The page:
Even though the live connection is supported for most data sources, there is no built-in method at the moment to keep a dashboard or report view auto refreshed. So if you want to project a real-time updated dashboard to motivate your team, you will have to look beyond built-in Data Studio features. A workaround using a third-party browser extension is possible to accomplish this use case. If you are interested, you can find out more about this here.
2. No Support for Excel
Being a Google product, Data Studio disregards standard business intelligence data formats like Excel and prefers Google-based services instead. Excel can be supported by converting it to a CSV file or a Google Sheet
3. Lack of Comprehensive Function Support
Data Studio is still nowhere close to the number of built-in data processing functions supported by Tableau and Power BI. It even misses some basic functions like SUMX present in Power BI that helps to compute the sum of columns considering both rows and columns.
4. Slow Speed in Case of Live Connection
One consistent feedback about Data Studio is that loading the dashboard becomes exponentially slow with the increase in complexity of functions that are part of the view. This is a side effect of the live connection mechanism and the workaround is to use a scheduled extract in cases where performance is critical.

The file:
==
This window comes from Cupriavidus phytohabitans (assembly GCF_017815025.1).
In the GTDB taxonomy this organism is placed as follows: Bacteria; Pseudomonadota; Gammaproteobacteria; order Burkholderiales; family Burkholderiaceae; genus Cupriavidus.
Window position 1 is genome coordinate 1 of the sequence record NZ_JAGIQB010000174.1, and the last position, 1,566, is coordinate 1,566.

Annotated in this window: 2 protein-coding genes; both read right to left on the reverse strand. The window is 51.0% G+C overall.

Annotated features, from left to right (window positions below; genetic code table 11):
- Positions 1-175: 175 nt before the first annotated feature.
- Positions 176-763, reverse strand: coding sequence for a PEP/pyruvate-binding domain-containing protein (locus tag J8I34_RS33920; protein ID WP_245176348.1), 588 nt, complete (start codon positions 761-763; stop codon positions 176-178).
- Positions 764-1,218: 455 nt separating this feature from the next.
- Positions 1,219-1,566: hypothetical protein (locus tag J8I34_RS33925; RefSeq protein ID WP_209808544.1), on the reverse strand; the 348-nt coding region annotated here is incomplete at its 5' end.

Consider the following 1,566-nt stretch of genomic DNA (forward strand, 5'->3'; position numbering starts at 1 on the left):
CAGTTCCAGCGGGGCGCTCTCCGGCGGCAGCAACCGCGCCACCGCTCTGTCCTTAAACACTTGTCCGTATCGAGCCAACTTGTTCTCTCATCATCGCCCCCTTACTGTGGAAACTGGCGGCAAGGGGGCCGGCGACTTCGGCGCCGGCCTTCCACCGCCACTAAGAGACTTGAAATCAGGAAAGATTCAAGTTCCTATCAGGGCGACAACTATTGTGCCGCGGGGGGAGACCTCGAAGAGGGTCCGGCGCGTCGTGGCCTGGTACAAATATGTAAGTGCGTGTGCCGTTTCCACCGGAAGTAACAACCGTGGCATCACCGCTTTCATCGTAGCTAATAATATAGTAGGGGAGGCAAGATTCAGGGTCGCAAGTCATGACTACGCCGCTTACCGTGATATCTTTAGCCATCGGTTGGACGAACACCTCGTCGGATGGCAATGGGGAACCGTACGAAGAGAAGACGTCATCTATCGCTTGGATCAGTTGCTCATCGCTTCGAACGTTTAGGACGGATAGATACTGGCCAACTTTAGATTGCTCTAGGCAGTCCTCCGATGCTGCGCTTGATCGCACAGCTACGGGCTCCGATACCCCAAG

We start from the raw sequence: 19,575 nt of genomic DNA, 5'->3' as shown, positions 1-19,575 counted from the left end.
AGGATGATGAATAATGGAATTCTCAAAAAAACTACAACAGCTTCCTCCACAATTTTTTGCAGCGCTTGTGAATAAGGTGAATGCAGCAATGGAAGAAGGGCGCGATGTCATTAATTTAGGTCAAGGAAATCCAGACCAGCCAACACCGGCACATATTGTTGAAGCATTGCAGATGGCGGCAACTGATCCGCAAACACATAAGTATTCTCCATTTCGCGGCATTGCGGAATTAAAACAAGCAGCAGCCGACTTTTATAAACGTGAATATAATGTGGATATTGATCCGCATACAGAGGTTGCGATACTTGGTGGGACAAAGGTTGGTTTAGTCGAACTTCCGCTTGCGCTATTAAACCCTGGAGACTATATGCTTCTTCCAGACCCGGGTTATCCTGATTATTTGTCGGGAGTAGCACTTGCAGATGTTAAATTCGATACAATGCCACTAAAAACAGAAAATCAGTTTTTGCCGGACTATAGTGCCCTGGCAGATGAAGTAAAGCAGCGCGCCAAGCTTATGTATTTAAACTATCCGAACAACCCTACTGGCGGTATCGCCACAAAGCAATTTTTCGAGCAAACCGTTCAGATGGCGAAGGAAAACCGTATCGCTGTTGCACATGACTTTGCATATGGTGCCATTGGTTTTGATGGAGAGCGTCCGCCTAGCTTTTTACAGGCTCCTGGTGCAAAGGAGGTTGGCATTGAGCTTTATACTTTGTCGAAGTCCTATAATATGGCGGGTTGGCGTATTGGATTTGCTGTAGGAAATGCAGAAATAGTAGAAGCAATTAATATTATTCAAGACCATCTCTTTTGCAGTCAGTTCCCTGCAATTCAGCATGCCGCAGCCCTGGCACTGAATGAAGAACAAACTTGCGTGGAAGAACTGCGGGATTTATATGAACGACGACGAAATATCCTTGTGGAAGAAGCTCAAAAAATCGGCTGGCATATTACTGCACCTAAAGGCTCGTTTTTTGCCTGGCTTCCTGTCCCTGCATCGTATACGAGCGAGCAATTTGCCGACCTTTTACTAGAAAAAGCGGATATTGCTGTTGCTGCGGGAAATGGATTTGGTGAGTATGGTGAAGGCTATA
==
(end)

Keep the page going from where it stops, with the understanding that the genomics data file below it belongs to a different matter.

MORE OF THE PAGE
5. No On-premise Deployment Option
For organizations with strict data security requirements, the lack of an on-premise option is a big setback. Such organizations will prefer business intelligence tools like Tableau, Power BI, etc. The latter tools provide desktop installation support and the ability to access data within their internal network.
6. Lack of Native Connector Support for Cloud-based Data Sources
Data Studio lacks native connector support for some of the most frequently used cloud-based data sources like Hubspot. Even though there are a partner and community-based connectors to cover some of them, these are paid offerings.
7. Complex Visualizations Not Possible
Even though it is easy to set up basic visualizations in Data Studio, it does not support the kind of flexibility and customizability that is offered by tools like Tableau. So organizations with analytical needs and expert analysts may find Data Studio lacking in visualizations.
Google Data Studio allows you to create reports with great visuals. It is very convenient if you use other Google products like Google Analytics. It is easy to share and view. But note that there is no desktop tool and the tool is not as suited to complex data transformations as say, Power BI. But if you want a tool to work with your ready-to-use data and you don’t need to perform too much cleaning, then Google Data Studio is perfect for your reporting needs. What’s more? It is free!
If you are working with multiple sources of data, ranging from databases to SaaS applications, you might find it difficult to integrate all the disparate data. Hevo is a top-notch data integration tool that lets you move data from several such sources to any destination in real-time so that you can perform analytics seamlessly.
If you want to see how it works firsthand, please sign-up for a 14-day free trial. You will absolutely love it.
Tell us what you think about Google Data Studio in the comments. We would love to hear from you!